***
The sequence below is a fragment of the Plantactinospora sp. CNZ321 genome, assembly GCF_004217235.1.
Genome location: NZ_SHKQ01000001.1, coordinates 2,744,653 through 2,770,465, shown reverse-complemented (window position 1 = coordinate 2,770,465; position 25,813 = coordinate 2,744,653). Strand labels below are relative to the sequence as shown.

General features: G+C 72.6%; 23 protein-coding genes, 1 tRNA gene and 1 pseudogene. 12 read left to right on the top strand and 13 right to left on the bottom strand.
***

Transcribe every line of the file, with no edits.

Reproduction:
The sequence below is a fragment of the Plantactinospora sp. CNZ321 genome, assembly GCF_004217235.1.
Genome location: NZ_SHKQ01000001.1, coordinates 2,744,653 through 2,770,465, shown reverse-complemented (window position 1 = coordinate 2,770,465; position 25,813 = coordinate 2,744,653). Strand labels below are relative to the sequence as shown.

General features: G+C 72.6%; 23 protein-coding genes, 1 tRNA gene and 1 pseudogene. 12 read left to right on the top strand and 13 right to left on the bottom strand.